This is a summary of the destructive storm that swept through eastern Iowa and hit Cedar Rapids, a community of nearly 220,000 people. Pastor Mark Halvorson, of King of Kings Lutheran Church, provides the summary along with suggestions of how you can help.
Early in the afternoon of August 10, 2020, a line of thick, dark clouds formed in the west. What we thought was simply another large midwestern summer storm turned into something much, much worse—a derecho, as a land-based hurricane is called. No one I know had ever heard of such a thing; we all have now. This Iowa hurricane was the equivalent of a class 3 hurricane with sustained winds of 110 mph and gusts of up to 140. These winds unexpectedly came at us nearly an hour in duration over an area about 45 miles wide and over most of eastern Iowa into Illinois. Sadly, three lives were lost in Iowa and one in Illinois. The storm destroyed all of our new construction at our church but did much worse in the older parts of our area with the biggest, oldest trees. Sixty-seven percent of the tree cover in the greater Cedar Rapids area is destroyed along with many roof tops, garages, and cars that they landed on. In Cedar Rapids alone, that is 23,000 trees and 1,800 telephone poles; 3,200 in the area. We were without power for just over a week, some areas over two weeks. So far, 64,500 tons of debris taking 27,000 truckloads have been removed. This constitutes only 22% of the wreckage.
Farmers lost 46% of their crops and now a drought has been declared in Iowa. Our church’s few full-time farm families lost all of their crops, most of their buildings and, in one case, their house. The crops that did survive are drying up and are littered with building debris which are tangled in the crops, making it virtually impossible to operate combines for the fall harvest. One member, a lifetime Iowan, put it this way: “One tornado is bad enough, but this was like a hundred hitting us at the same time.”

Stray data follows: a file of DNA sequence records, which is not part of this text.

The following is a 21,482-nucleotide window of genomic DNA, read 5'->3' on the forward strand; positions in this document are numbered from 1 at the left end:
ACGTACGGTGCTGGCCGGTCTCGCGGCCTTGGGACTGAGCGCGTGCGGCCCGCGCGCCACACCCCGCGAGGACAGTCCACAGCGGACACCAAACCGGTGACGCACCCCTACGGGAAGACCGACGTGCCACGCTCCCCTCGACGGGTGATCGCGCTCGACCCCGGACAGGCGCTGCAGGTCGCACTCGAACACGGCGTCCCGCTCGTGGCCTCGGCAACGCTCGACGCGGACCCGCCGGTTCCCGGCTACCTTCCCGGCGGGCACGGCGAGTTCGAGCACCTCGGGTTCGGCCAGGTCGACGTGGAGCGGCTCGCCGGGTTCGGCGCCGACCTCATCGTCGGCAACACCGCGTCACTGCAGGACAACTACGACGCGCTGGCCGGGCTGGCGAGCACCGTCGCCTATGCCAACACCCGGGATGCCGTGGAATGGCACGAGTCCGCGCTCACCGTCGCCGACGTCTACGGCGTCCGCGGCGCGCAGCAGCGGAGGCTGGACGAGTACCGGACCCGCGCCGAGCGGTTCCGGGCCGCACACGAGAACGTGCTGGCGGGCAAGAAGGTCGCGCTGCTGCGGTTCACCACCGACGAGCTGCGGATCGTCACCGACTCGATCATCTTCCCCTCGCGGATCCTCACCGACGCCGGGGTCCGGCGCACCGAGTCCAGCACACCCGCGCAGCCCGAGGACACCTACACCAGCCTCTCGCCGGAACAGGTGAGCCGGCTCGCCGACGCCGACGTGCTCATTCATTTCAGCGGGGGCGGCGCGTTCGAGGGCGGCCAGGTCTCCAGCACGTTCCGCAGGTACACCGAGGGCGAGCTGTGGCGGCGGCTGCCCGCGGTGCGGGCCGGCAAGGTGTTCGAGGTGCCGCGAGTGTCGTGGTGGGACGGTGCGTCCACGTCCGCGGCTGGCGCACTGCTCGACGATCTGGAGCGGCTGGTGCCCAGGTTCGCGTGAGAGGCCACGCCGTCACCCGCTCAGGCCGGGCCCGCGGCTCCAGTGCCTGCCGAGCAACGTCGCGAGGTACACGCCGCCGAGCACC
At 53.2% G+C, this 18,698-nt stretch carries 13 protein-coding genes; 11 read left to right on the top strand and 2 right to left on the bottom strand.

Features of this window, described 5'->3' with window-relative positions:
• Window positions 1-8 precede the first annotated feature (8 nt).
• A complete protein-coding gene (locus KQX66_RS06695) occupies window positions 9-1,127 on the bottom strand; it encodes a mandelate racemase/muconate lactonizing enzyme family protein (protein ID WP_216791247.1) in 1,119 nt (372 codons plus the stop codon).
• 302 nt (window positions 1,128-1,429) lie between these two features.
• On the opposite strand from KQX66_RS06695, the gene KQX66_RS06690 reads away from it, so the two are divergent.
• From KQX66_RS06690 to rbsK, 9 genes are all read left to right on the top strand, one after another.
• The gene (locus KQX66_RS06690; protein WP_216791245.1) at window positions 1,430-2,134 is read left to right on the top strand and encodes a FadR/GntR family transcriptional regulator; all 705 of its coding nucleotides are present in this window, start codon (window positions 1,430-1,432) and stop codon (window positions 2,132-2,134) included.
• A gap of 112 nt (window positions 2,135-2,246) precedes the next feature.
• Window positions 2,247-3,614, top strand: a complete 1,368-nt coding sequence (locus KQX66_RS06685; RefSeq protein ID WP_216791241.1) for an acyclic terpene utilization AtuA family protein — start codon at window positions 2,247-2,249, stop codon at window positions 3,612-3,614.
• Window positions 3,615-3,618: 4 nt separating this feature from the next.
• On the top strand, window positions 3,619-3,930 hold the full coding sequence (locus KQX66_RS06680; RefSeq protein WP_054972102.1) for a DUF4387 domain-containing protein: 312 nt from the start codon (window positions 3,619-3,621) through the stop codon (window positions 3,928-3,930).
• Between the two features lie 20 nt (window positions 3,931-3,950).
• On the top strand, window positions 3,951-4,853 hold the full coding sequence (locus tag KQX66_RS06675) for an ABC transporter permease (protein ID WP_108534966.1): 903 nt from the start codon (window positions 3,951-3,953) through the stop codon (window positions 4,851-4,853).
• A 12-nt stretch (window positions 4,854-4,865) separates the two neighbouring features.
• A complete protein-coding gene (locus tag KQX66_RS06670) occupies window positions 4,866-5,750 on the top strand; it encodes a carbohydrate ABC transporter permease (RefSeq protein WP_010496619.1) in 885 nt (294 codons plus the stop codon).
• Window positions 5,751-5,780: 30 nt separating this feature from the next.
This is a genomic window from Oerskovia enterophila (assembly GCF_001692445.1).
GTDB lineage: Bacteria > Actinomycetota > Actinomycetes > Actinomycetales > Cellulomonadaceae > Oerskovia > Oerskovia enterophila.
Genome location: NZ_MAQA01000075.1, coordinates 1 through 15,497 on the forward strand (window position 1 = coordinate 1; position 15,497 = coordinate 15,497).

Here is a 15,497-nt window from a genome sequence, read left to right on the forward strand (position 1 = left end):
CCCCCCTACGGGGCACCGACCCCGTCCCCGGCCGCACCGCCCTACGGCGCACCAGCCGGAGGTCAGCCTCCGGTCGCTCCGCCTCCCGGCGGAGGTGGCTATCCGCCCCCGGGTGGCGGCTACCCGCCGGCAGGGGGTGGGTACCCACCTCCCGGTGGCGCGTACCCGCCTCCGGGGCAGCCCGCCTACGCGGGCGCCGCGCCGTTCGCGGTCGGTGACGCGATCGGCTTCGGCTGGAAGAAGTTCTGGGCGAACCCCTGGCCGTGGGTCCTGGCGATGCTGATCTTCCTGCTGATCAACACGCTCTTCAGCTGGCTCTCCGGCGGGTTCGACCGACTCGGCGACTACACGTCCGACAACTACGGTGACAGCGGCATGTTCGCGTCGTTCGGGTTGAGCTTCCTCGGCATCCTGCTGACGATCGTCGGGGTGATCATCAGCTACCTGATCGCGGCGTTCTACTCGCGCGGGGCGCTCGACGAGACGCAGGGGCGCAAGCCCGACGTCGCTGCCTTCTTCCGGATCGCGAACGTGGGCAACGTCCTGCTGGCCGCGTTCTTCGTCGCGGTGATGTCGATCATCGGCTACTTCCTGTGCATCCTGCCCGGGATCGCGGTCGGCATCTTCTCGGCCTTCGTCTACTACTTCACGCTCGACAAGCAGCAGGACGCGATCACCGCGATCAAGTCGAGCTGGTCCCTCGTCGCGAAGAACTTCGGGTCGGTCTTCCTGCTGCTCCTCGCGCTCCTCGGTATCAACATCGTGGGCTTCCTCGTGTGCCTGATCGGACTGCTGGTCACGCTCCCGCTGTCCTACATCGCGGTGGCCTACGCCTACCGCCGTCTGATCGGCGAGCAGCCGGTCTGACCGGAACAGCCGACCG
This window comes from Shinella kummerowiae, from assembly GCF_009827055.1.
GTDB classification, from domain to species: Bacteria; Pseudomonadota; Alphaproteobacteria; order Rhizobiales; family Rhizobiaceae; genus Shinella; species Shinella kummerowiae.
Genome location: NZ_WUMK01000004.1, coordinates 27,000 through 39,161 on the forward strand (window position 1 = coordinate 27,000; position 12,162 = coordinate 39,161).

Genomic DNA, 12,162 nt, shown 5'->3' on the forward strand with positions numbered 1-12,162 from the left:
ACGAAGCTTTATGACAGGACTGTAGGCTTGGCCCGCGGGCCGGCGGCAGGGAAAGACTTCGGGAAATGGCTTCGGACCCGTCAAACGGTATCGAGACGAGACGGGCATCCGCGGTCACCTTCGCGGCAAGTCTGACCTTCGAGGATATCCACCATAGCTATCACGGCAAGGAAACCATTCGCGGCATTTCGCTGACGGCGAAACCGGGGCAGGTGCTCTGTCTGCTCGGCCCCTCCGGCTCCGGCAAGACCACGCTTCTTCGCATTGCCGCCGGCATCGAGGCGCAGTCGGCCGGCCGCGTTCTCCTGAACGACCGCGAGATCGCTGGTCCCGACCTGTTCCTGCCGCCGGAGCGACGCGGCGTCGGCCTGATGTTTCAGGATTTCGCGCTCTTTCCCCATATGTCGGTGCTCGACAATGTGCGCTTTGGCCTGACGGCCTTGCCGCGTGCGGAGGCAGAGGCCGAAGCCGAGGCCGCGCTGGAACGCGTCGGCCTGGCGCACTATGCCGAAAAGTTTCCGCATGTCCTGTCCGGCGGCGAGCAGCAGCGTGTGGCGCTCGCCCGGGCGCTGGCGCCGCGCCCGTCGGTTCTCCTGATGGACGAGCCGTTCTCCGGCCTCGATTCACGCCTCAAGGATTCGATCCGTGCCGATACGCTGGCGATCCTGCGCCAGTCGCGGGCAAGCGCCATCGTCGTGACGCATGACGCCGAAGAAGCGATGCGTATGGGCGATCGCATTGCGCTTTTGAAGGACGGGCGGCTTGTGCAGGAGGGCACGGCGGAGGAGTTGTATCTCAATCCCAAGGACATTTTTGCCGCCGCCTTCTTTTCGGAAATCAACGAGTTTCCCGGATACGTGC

After three weeks, things have moved from disaster response to recovery. Many of the disaster teams and machinery have moved to the Gulf Coast in response to Hurricane Laura. Although most people have power and access to homes and services and businesses that are now opened, our needs as a community are still great. Downed and damaged trees still need to be cut up and removed. There are thousands of trees that the state arborist says will die because of damage or drought. Repairs have begun and the economic impact is still being calculated. Initial estimates are in the four-billion-dollar range.
What kind of help is needed? First, volunteers to come and form clean-up crews. We at King of Kings have virtually taken charge on behalf of the District in the Cedar Rapids area. We have our own experienced Disaster Response Team with our own trailer purchased by our wonderful LWML (national level). One of our members agreed to coordinate with congregations and individuals who want to come to Cedar Rapids. Our DCE is also part of the leadership team and is responsible for scheduling youth and young adult groups who want to come and serve. We are set up to host groups at our church and have already done so. We also feed the teams breakfast and lunch. We have 10 RV hookups as well as a shower trailer.
Second, we are in need of supplies. Please click here for a full list of needs. I suggest gas gift cards (Casey’s, Hy-Vee, BP), grocery store gift cards (Hy-Vee, Fareway and Walmart in particular), as well as Home Depot, Lowes, and Menards gift cards. Individuals can also follow this link to an Amazon wish list of items to purchase and send to our King of Kings Disaster Relief Team directly. 100% of what is purchased goes to the relief efforts. For monetary donations, click here.
Estimates are that it will take up to a year to clean this mess. Our congregation plans to plant 5,000 trees in the spring, something else people can support financially.
In the flood of 2008, one of the worst ten natural disasters to hit our nation, 33 square miles were underwater. The destruction caused by the derecho is many times that and, while Iowans are resilient and work hard, we need help—now. I am asking on their behalf.
Photos courtesy of King of Kings Lutheran Church, Cedar Rapids, IA